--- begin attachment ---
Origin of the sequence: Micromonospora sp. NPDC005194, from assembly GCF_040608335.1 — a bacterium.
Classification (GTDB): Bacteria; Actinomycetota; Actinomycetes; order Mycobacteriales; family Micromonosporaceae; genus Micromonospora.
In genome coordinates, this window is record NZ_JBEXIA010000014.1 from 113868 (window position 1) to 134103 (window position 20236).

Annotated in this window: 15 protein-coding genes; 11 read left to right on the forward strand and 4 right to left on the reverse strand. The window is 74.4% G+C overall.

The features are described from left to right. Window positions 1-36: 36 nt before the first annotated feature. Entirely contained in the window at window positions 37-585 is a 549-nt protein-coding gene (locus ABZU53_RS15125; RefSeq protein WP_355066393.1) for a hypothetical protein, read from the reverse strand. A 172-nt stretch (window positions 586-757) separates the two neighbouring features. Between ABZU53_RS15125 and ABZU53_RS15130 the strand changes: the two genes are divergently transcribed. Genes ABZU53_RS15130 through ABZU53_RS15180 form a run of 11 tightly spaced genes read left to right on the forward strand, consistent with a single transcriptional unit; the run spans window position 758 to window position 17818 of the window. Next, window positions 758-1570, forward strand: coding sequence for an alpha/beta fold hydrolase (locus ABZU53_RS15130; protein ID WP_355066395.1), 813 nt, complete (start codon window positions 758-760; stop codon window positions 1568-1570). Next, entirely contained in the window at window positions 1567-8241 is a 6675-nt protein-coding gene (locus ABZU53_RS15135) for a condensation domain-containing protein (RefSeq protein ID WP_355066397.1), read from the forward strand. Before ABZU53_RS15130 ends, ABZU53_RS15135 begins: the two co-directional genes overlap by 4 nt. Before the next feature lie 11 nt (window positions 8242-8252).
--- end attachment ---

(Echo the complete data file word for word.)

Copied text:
Origin of the sequence: Micromonospora sp. NPDC005194, from assembly GCF_040608335.1 — a bacterium.
Classification (GTDB): Bacteria; Actinomycetota; Actinomycetes; order Mycobacteriales; family Micromonosporaceae; genus Micromonospora.
In genome coordinates, this window is record NZ_JBEXIA010000014.1 from 113868 (window position 1) to 134103 (window position 20236).

Annotated in this window: 15 protein-coding genes; 11 read left to right on the forward strand and 4 right to left on the reverse strand. The window is 74.4% G+C overall.

The features are described from left to right. Window positions 1-36: 36 nt before the first annotated feature. Entirely contained in the window at window positions 37-585 is a 549-nt protein-coding gene (locus ABZU53_RS15125; RefSeq protein WP_355066393.1) for a hypothetical protein, read from the reverse strand. A 172-nt stretch (window positions 586-757) separates the two neighbouring features. Between ABZU53_RS15125 and ABZU53_RS15130 the strand changes: the two genes are divergently transcribed. Genes ABZU53_RS15130 through ABZU53_RS15180 form a run of 11 tightly spaced genes read left to right on the forward strand, consistent with a single transcriptional unit; the run spans window position 758 to window position 17818 of the window. Next, window positions 758-1570, forward strand: coding sequence for an alpha/beta fold hydrolase (locus ABZU53_RS15130; protein ID WP_355066395.1), 813 nt, complete (start codon window positions 758-760; stop codon window positions 1568-1570). Next, entirely contained in the window at window positions 1567-8241 is a 6675-nt protein-coding gene (locus ABZU53_RS15135) for a condensation domain-containing protein (RefSeq protein ID WP_355066397.1), read from the forward strand. Before ABZU53_RS15130 ends, ABZU53_RS15135 begins: the two co-directional genes overlap by 4 nt. Before the next feature lie 11 nt (window positions 8242-8252).